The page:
The Sacred Monkey Forest is an oasis in the middle of Ubud. With three sacred temples and more than 600 Macaque monkeys, it's a fascinating place to visit. Make sure you keep your belongings secured and don't bring any food or drink — the monkeys aren't afraid to steal anything they can get their hands on. There's a photo opportunity with the monkeys, called a 'monkey selfie', but it's best to avoid this, as responsible travel involves not disturbing wildlife or contributing to future harm. It's a great way to spend an afternoon, as it's cooler inside the forest than in the city. An adult ticket will set you back approximately $7.70 AUD and $5.75 AUD for kids.
6 p.m. CHEAP LOCAL FARE
While there are plenty of great restaurants on the main streets of Ubud, consider taking some side streets to find equally delicious food. Try Warung Gauri, where dishes will only set you back around $3-6 AUD. For vegans and vegetarians, there's a huge range of delicious food, with many containing tempeh. After dining out, consider leaving tips for your servers.
6 a.m. ONE LAST LOOK
Mount Batur is one of the most iconic views in Bali, and if you want to get the best view, head to Montana Del Cafe in Kintimani. It's best to go early in the morning for the beautiful light, and to avoid swarms of crowds later. There's a hammock that sits right on the balcony, if you want one picture for Instagram — this is it! Prices at the cafe are a little more expensive than traditional Indonesian fare, but you're paying for the view. You can expect a meal to cost around $5.75 AUD. Enjoy your leisurely breakfast while taking one last look at Mount Batur.
10 a.m. CANGGU BEACH DAY
While Ubud is an exciting place to start your trip off, everybody needs a little bit of time on the beach. Head to Canggu, to eat, swim and just do nothing. Check out COMO Beach Club, a modern paradise that caters for those who like to travel with sustainability in mind. Relax with a sea view while sipping on cocktails and munching on fresh, regional dishes. Consider staying in one of their suites, which come with a bonus $48 AUD resort credit. Prices are variable but a suite with breakfast will set you back around $450 AUD per night.
4.30 p.m. BALI’S FAMOUS SUNSET SPOT
Pura Tanah Lot, or Tanah Lot Temple is one of the most popular spots to watch sunset. The beautiful temple sits on a rock formation in the sea, and visitors can only walk up to it at low tide. There are a range of restaurants that sit within the complex, each offering snacks, meals and drinks. Grab a seat at a table with a front row view — which restaurant you choose will depend on the time of year. Near sunset, you will be able to see what spot the sun will go down, so choose accordingly. The entrance fee for adults is about $5.75 AUD, and $2.90 AUD for children.
8.00 p.m AN ELEGANT NIGHT
Canggu is filled with lots of exciting restaurants, and if you want to try some elevated cuisine, you should visit Kong Bali. The establishment is new, only opening its doors in September 2021, and it's perfect for an elegant night out. Not only will you find a range of delicious dishes, including high-end seafood, but all their offerings have been created with sustainability in mind. The restaurant boasts a huge cocktail list, including fresh herbs and island flavour. It won't come as a surprise that Kong is on the pricier side of things, but it's worth it for a night out to remember. Starters are around $14 AUD, mains from $19-$55 AUD, with speciality seafood or cuts of meat costing extra.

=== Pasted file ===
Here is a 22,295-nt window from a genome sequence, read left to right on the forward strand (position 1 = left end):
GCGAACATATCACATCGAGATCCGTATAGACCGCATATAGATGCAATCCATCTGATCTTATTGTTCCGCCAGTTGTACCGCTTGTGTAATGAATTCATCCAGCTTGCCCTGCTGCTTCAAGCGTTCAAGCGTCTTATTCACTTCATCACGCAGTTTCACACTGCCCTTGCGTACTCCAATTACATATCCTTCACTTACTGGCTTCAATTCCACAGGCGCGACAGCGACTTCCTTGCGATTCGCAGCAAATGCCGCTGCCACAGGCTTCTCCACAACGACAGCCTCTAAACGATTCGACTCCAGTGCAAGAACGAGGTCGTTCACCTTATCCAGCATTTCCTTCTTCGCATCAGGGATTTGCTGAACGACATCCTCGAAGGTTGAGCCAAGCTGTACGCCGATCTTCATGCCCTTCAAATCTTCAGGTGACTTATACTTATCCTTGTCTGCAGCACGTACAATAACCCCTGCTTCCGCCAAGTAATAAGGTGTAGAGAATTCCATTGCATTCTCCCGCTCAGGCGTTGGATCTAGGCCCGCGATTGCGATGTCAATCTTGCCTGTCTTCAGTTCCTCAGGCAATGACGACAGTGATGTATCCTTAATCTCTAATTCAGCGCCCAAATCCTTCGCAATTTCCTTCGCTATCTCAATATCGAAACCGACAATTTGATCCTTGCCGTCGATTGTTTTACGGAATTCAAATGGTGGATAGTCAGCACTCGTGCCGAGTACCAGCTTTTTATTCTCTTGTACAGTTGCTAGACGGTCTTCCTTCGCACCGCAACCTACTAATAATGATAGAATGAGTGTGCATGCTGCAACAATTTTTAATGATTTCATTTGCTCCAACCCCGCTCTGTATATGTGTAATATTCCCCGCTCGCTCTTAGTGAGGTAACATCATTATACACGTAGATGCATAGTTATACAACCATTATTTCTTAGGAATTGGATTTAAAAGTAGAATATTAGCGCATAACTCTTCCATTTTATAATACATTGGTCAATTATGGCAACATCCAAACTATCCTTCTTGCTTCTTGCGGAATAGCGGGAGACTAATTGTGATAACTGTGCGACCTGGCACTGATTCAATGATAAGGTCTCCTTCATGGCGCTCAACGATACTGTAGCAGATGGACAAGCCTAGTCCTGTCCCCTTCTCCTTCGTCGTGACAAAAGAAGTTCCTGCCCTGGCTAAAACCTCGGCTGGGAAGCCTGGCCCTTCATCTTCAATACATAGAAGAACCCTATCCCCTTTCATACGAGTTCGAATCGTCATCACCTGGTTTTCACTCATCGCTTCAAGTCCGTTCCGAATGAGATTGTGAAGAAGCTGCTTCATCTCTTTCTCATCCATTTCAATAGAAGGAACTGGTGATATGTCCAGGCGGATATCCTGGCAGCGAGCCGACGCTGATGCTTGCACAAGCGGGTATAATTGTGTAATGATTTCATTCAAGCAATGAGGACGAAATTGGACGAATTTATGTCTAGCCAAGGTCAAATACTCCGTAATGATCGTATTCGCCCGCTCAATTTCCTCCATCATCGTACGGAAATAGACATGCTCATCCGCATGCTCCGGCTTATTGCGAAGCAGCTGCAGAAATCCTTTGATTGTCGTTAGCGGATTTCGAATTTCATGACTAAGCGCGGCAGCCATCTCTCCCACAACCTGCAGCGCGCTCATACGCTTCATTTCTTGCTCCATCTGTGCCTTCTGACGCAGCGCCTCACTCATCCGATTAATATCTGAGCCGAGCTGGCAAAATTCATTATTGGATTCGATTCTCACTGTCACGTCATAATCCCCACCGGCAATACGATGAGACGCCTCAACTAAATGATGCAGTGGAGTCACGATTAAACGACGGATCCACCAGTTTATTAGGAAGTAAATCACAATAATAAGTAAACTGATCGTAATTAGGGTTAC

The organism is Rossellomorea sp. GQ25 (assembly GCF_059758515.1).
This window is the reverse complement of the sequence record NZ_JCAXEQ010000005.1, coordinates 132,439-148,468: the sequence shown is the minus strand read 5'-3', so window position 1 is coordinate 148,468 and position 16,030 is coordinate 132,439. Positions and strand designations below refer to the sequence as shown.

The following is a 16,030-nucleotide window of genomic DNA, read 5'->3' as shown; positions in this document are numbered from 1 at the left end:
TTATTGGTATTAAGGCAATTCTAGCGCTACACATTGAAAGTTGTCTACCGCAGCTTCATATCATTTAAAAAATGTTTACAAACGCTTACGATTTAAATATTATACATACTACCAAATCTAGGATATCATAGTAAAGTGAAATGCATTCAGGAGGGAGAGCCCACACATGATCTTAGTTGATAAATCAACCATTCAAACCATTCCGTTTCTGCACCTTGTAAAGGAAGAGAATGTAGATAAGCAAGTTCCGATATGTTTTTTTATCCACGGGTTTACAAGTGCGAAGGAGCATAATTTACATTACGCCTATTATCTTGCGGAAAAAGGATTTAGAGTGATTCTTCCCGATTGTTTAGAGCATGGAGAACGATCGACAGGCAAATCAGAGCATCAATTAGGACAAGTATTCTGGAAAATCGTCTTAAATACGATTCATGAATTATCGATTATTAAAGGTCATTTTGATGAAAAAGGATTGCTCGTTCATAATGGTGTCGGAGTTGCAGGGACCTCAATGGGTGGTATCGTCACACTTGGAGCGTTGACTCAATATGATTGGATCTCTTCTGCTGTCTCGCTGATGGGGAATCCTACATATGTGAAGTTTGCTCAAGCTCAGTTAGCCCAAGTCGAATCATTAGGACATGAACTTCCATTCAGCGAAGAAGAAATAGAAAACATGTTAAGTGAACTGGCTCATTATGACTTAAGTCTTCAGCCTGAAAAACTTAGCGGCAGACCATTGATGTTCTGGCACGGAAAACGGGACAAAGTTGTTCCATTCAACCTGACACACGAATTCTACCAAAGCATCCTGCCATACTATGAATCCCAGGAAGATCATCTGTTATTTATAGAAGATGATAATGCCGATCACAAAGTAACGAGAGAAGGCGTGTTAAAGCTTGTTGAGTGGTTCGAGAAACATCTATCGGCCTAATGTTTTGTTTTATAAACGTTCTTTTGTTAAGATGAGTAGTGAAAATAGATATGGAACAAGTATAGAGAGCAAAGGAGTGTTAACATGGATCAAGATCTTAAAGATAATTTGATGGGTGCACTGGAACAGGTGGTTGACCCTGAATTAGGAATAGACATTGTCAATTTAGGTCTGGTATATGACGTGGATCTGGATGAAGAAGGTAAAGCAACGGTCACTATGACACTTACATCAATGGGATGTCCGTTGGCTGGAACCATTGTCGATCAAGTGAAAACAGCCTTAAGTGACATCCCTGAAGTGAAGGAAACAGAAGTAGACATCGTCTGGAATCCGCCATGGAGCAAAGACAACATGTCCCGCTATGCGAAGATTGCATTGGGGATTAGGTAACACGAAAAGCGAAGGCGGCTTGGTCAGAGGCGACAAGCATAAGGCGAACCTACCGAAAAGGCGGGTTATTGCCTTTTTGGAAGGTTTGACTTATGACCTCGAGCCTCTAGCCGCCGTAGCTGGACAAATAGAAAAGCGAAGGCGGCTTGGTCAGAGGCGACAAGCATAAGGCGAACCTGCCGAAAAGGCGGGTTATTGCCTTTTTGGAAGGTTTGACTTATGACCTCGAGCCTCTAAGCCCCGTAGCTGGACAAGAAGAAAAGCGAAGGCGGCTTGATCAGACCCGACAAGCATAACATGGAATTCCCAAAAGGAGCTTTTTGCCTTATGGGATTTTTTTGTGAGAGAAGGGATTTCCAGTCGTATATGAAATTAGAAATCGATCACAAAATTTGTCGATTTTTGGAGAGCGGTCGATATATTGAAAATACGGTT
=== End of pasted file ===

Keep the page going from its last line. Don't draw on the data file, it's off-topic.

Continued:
9 a.m. GO PLANT-BASED
If you're looking for some lighter fare that's also easy on the environment, give Manggis Canggu a try. It's a fully plant-based cafe that began as a family project. Combining both western and eastern cuisine, you'll find traditional Indonesian dishes as well as pancakes, and mouthwatering pastries. The interior of the cafe is also soothing, with their outdoor patio area completely surrounded by greenery. As a bonus, the food is quite cheap with meals ranging from approximately $5-10 AUD.
11 a.m. HIT THE SHOPS
If you're wanting to pick up some mementos from your time in Bali, Canggu is the perfect place to browse. The town is known for having a large selection of fashion options, with lots of boho-styled stores. There's a range of independent designers, with a quieter vibe than nearby Seminyak. Check out The Locals, a store that carries five locally sourced brands, from Nataoka to Universal Culture & Co.
2 p.m. ESCAPE THE CROWDS
If you're wanting to head to a lesser visited spot of the island, head to Balian Beach. While you can't swim here, the black sand beaches are gorgeous and have incredible sunset views. There are few tourists in the area, but many come to surf or just switch off. You'll find some of the cheapest, but most delicious meals in town.
4 p.m. RELAX AND REJUVENATE
Consider staying at the Balian Prana Cliff House, part of a luxury resort in West Bali. Sitting on one of the cliffs by the beach, it's the perfect place to switch off and relax. The unique stay is different to a typical hotel room, and guests have particularly loved the 'million dollar views'. If you want to really settle in, ask about getting a traditional Indonesian massage in your room. Found on Airbnb, prices can vary but one night typically costs around $175 AUD.
11 a.m. LOUNGE BY THE POOL
After a leisurely sleep-in, head to Pondok Pitaya which sits right on the beach. The hotel boasts a set of comfy sun loungers by the pool, and you can easily spend your day reading, eating and taking a dip. If you're not a guest of the complex, you need to buy a pool voucher. It will set you back around $4.75 AUD, but you'll get a bowl of delicious tempeh chips and two orange juices.
5.30 p.m. INSTA VIEWS
Make sure you spend your last night in Bali by taking in yet another breathtaking sunset. The beach is often applauded for the landscapes, and having the contrast of a fiery sky with black sand is something you shouldn't miss. The best part about the area is that there won't be many other people around, so you can have a seat on the beach in peace.
11 a.m. EXPLORE NUSA DUA
For your last day on the island, head to one of the island hotspots: Nusa Dua. Meaning two islands, the resort area is well known for stunning beaches and beautiful properties. For something slightly different, head to Canna Bali, described as a 'one-stop lifestyle destination' to recharge and relax.
Since flights from Bali back to Australia usually take off just before midnight, there's usually an awkward period of time between checking out of your hotel and heading to the airport. Luckily, Canna Bali is nearby and offers fine dining, breathtaking views and entertainment.
Yahoo Lifestyle was a guest of Samsara Ubud and Kong.